Q: What's it been like game planning for Connor Shaw? He's a guy that creates something out of nothing a lot. Against Clemson, there are a lot of long third-down conversions he made. What's that been like getting ready for him and how do you anticipate that going on game day?
Andersen: If you just look at Connor and watch him play football, it comes to my mind, coach's kid, which he is, he's competitive. He can hurt you with his arm, his legs and his mind. He has a lot of miles on him, as far as starts and he's been very productive. He's played in big-time moments and handles himself well. And I would say this: When you mix Coach Spurrier and Shaw together in that offense, it's a pretty vicious weapon and I think presnap most times they're getting what they want. They get the play call that they want. Now, you've got to execute from there. That's one of the challenges for us on defense, is to not allow them to get the play call that they want presnap. When they'd had the most success on offense, I believe that's taken place. So hopefully we can at least confuse them a little bit. And it's hard to confuse Shaw because he's such a savvy, smart kid.
Q: Coach, do you feel like there's a heightened awareness with a team that you're playing a well-established SEC opponent?
Andersen: That's the first time I've been around these kids in a bowl game situation but they're ready to go. They're excited about the opportunity to compete one more time together. But different than the rest of the season or any other games that we've played, no, I wouldn't say that. But it's nice to see that they've carried themselves in the same business-like manner the other 12 games that they've played to this point because I felt like every time we came out of the tunnel, they were well prepared. The coaches did a good job of getting them where they needed to be. Have we won them all? No. But we've played some pretty good teams and fared pretty well.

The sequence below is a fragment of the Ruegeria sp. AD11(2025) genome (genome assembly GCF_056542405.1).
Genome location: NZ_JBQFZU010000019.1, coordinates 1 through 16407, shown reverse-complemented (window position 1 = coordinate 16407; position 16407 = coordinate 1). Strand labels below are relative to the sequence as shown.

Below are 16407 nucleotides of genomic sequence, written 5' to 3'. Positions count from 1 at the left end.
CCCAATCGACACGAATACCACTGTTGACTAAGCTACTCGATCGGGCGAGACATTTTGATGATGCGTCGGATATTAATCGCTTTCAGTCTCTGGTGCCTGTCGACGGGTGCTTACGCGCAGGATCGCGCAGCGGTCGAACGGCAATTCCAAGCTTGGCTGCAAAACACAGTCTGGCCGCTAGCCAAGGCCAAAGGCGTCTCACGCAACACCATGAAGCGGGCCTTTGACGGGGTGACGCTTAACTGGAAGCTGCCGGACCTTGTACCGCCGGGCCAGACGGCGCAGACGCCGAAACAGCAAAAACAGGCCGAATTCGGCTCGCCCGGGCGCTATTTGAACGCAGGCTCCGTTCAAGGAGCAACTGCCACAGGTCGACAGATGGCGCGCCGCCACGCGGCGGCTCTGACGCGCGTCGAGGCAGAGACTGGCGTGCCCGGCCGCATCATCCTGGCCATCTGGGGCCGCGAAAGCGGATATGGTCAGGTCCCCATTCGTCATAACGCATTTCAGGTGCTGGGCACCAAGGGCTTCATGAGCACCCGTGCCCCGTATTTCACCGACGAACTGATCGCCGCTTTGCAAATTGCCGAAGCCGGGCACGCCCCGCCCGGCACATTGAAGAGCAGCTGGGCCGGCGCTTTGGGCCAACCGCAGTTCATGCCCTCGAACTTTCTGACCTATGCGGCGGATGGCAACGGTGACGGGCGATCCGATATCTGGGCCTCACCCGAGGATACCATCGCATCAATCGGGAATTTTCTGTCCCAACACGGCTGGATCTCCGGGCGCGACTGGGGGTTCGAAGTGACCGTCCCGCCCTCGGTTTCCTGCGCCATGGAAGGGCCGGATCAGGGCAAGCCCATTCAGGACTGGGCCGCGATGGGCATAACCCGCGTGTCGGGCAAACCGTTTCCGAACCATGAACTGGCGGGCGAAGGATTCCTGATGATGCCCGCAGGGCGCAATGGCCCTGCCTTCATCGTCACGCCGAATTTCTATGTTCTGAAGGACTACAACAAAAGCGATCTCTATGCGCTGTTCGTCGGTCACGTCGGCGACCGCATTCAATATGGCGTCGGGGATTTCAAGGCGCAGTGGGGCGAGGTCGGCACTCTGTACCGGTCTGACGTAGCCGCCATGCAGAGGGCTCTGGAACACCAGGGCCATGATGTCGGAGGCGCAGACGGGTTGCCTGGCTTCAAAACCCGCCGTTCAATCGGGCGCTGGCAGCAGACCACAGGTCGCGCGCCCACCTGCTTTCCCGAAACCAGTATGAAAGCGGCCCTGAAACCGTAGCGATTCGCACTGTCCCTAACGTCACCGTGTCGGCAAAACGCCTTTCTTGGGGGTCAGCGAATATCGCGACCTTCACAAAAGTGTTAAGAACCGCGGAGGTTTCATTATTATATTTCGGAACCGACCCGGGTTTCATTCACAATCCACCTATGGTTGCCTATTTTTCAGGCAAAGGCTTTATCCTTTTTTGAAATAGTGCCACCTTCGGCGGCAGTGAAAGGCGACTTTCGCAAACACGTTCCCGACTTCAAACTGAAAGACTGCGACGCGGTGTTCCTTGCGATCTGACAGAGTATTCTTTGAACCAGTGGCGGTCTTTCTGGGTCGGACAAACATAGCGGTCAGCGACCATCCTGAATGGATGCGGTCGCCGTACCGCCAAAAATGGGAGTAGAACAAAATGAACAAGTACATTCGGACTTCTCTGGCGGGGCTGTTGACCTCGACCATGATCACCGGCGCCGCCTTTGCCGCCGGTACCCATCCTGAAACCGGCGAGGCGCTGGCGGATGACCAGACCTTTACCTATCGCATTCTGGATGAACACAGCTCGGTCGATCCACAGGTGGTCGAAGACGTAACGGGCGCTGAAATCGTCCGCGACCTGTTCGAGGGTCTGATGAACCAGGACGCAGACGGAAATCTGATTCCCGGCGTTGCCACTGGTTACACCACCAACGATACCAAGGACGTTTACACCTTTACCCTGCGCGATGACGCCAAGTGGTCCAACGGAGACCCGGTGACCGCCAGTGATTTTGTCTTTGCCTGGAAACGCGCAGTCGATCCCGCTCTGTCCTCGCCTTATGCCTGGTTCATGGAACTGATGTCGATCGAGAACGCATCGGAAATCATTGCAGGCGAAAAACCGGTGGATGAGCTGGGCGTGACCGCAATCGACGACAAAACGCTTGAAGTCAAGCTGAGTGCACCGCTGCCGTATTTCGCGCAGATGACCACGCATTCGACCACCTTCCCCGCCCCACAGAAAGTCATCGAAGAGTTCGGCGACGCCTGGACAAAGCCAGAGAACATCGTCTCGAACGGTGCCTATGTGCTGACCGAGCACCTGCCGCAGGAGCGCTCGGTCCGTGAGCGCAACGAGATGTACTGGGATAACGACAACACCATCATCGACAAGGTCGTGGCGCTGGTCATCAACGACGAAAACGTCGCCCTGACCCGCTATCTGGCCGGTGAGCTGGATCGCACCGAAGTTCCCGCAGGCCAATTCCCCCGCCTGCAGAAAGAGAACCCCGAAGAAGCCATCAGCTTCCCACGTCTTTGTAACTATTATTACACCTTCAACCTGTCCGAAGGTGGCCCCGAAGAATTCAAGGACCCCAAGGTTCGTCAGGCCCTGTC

Q: Coach, when you accepted the challenge to follow Barry Alvarez and Bret Bielema, what was the primary thing that you wanted to try to accomplish to try to build your own niche at the University of Wisconsin and the driving force to take that job, knowing they had a pretty good solid program in place?
Andersen: Well, first thing, I really didn't have an agenda. I've said it many times: there's really only one way to answer that question. In coaching, I'm always going to go where I think I'm supposed to go, and that doesn't have to do with anything else other than what I believe in and that's the way I felt. And Wisconsin was a place that I knew I was supposed to go to. And that may sound corny to people, but that's just the fact.
As far as direction we want to head, we want to compete at a national level. We want to win a bunch of football games and be recognized for the way our kids carry themselves academically, socially and athletically at the highest and elite level. So we'll continue to work down those lines and hopefully we win a bunch of football games as we move forward. But I'm lucky to coach great kids. We had 120 kids on our team this semester, and I got the grades the other day and I put an academic success rate on each one of those young men on what they have to reach to get there. And right now, 86 of those kids have done that out of 120. And I promise you that's not an easy goal to obtain. We're lucky to have the kids that we have in our program.